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dc.contributor.authorSnook, Jason S.en_US
dc.date.accessioned2014-03-14T20:10:56Z
dc.date.available2014-03-14T20:10:56Z
dc.date.issued2005-04-22en_US
dc.identifier.otheretd-04262005-124148en_US
dc.identifier.urihttp://hdl.handle.net/10919/27319
dc.description.abstractEach year, companies will spend millions of dollars developing or migrating to new software systems in their business processes. Much of the focus of development and implementation has been based upon customer need (i.e., requirements), and rightly so. Equally important to requirements, however, are the usersâ perceptions of the software. Does a user actually think a piece of software would help them meet the need identified? Does the user think it would be easy for them to implement this software as a solution? What do the people around the user think and how does that opinion affect theirs? It is important to understand what factors determine whether a potential user will adopt a software application and how much they will use it? A commonly used model for explaining this is the Technology Acceptance Model. Davis (1989) found that subjective belief about a software system is most closely related to the actual intention to use it. Specifically, Davis uses Perceived Usefulness and Perceived Ease of Use in the Technology Acceptance Model to model intention to use a software system statistically. Neither of these subjective views are formed by a potential user in isolation. The opinions and behavior of others can potentially exert a great deal of influence on an individualâ s perception of these factors. Davis himself points out the omission of social influence in the original Technology Acceptance Model was due to measurement difficulties rather than to its potential value in the model. Difficulty in measuring social influence is evidenced by the lack of a definitive scale of social influence. By its common use in many studies, Subjective Norm has become the â defacto standardâ for measuring social influence but this has not resulted in a consistently significant measure of social influence. The goal of this current study is two-fold. The primary goal is to incorporate a validated scale of social influence into the original Technology Acceptance Model which preserves the modelâ s parsimony while significantly increasing its explained variance. Secondarily, in doing so, a modified scale based upon Subjective Norms will be verified and tested. In response to a recognized shortcoming of Subjective Norm, a cognitive element will be included into the modified scale. In this current study the modification of Subjective Norm was developed based upon existing research on the topic. The Technology Acceptance Model is augmented by the proposed scale and tested over four surveys. Two systems are chosen for study because of the nature of their use; use of one (Filebox) is voluntary, and use of the other (Blackboard) is compulsory. The results of the survey were consistent across all four surveys, with the model predicting over 40% of the variation in behavior every time. Including the modified scale of Subjective Norm significantly increased the explained variance of the model (i.e., R2) in every survey. The results verify the reliability and validity of the modified scale of Subjective Norm. These four studies make a strong case for including this scale of social influence as a regular scale in the Technology Acceptance Model for future research. Future directions for studying the scale and the resulting model are also discussed. The resulting behavioral model is a valuable tool that will give software developers and managers more forethought and insight into the development of and migration to specific software systems.en_US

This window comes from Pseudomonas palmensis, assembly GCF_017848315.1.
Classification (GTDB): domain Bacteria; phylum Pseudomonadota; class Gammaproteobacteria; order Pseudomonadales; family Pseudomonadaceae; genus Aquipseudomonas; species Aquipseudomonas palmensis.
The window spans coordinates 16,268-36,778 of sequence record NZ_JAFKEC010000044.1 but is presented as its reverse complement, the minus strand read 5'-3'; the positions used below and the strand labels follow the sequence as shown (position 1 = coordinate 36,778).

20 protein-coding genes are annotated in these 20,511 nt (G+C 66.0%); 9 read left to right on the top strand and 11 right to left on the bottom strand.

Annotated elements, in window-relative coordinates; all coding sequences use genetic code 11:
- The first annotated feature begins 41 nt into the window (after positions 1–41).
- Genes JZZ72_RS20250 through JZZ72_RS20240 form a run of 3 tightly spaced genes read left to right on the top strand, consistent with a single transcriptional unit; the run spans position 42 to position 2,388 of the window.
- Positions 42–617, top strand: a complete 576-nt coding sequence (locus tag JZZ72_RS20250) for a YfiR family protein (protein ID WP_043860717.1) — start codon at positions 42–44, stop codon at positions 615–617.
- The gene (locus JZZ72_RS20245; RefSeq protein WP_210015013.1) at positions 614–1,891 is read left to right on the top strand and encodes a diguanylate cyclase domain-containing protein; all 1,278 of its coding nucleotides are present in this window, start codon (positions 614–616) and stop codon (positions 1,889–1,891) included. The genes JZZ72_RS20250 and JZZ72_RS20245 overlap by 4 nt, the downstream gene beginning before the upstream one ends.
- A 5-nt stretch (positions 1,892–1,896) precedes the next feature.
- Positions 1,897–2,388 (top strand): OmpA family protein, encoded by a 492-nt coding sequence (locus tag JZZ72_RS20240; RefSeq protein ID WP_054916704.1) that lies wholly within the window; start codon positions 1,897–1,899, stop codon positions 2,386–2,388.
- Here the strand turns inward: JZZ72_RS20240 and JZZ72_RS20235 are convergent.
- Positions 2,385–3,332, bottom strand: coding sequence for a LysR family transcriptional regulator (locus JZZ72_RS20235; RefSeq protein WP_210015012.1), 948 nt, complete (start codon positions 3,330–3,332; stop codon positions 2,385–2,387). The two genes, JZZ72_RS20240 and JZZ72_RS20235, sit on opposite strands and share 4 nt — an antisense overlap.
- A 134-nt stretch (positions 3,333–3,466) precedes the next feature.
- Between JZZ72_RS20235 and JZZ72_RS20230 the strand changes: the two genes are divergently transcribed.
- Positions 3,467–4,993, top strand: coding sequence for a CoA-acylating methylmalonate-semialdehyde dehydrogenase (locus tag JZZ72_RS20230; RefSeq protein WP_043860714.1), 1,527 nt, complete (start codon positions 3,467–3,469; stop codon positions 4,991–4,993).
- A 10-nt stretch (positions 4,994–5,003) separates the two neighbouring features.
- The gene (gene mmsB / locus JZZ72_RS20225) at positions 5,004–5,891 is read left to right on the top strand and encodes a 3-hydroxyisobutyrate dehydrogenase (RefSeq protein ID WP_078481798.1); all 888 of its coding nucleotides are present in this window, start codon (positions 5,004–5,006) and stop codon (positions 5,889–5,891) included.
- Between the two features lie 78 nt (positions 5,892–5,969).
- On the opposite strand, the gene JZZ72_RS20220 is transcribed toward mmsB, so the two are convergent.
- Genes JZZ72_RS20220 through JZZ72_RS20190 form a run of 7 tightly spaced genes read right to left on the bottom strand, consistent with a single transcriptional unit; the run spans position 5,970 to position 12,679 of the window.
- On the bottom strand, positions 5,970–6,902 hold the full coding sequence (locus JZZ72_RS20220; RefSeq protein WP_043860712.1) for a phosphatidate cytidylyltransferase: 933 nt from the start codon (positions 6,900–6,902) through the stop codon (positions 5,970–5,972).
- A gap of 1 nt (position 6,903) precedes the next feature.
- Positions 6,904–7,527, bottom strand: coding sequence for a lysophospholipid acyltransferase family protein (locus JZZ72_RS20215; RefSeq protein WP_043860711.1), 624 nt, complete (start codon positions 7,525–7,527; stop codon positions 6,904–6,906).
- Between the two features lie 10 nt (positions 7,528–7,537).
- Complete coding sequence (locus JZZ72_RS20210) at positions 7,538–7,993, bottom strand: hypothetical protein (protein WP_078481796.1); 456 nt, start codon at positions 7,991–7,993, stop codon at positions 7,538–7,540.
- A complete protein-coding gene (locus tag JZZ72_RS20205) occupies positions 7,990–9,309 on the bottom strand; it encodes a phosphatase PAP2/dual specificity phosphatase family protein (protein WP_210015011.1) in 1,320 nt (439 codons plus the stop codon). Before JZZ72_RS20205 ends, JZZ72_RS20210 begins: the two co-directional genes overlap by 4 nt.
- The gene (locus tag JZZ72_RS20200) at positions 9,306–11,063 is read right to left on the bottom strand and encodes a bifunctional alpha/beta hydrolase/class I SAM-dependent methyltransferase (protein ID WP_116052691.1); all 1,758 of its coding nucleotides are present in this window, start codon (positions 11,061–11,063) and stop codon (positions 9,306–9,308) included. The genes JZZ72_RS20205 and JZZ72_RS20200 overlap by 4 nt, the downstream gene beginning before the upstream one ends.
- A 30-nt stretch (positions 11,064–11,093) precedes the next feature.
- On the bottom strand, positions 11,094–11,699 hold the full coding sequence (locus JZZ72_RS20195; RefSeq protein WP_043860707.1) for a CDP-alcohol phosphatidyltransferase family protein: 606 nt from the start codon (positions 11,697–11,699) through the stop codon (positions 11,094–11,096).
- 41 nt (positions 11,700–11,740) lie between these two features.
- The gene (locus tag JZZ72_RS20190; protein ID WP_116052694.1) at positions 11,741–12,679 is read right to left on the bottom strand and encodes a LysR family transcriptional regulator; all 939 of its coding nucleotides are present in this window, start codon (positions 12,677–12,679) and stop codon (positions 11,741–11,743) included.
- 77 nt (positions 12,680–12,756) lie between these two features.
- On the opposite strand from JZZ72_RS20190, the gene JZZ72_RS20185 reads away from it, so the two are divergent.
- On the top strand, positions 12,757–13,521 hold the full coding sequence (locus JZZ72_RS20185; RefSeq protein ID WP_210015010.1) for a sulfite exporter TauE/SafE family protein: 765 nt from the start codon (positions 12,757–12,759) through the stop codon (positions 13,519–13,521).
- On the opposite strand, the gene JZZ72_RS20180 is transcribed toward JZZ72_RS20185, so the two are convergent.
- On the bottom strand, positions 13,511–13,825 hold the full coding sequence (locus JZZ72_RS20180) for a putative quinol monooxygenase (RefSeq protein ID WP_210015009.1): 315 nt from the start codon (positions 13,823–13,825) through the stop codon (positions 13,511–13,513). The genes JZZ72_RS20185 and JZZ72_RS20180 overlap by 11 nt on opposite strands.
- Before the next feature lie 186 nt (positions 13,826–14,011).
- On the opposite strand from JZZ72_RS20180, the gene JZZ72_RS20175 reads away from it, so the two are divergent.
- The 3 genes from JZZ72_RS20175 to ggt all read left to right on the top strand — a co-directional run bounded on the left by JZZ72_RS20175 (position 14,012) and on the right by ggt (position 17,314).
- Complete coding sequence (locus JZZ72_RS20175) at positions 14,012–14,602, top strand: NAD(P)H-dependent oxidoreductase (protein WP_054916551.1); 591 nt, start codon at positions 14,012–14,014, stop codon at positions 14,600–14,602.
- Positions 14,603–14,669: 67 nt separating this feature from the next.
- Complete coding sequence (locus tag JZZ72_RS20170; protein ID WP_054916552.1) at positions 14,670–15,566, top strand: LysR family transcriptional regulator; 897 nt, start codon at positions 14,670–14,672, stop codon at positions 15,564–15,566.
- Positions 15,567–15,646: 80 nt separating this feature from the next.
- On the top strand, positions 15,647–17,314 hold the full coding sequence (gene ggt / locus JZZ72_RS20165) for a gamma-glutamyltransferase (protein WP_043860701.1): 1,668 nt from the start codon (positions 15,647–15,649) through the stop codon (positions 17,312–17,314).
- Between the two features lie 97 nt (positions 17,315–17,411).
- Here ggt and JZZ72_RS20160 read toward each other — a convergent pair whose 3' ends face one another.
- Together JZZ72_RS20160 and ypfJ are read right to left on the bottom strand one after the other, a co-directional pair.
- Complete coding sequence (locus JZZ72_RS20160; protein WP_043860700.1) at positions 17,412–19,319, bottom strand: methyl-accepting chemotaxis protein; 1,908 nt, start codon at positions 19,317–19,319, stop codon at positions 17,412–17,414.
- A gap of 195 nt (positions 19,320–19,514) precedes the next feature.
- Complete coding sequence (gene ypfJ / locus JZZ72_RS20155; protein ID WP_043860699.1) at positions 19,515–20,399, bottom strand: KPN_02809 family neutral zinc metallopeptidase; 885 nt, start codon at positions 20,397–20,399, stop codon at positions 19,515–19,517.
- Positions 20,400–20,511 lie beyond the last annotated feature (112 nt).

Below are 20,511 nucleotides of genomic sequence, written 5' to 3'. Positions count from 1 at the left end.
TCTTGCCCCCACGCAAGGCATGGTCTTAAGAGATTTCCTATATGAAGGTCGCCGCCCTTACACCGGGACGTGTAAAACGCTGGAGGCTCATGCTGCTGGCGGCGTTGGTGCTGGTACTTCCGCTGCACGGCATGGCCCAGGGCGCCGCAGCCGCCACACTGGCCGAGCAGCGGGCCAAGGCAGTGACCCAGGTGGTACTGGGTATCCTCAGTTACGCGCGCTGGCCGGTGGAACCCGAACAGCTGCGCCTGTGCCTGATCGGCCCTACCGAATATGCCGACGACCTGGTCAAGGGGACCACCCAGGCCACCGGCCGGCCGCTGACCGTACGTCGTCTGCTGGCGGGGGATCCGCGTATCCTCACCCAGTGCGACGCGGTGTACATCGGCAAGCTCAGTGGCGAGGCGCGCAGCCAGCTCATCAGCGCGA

dc.publisherVirginia Techen_US
dc.relation.haspartSnookFinalDissertation.pdfen_US
dc.rightsIn Copyrighten
dc.rights.urihttp://rightsstatements.org/vocab/InC/1.0/en
dc.subjectMotivationen_US
dc.subjectSocial Influenceen_US
dc.subjectTechnology Acceptance Modelen_US
dc.titleSocionormative Influence in Software Adoption and Usageen_US
dc.typeDissertationen_US
dc.contributor.departmentComputer Scienceen_US
dc.description.degreePh. D.en_US
thesis.degree.namePh. D.en_US
thesis.degree.leveldoctoralen_US
thesis.degree.grantorVirginia Polytechnic Institute and State Universityen_US
thesis.degree.disciplineComputer Scienceen_US
dc.contributor.committeememberDunlap, Daniel R.en_US
dc.contributor.committeememberTatar, Deborah Gailen_US
dc.contributor.committeememberScheckler, Rebecca K.en_US
dc.identifier.sourceurlhttp://scholar.lib.vt.edu/theses/available/etd-04262005-124148/en_US
dc.contributor.committeecochairKavanaugh, Andrea L.en_US
dc.contributor.committeecochairEhrich, Roger W.en_US
dc.date.sdate2005-04-26en_US
dc.date.rdate2005-04-28
dc.date.adate2005-04-28en_US


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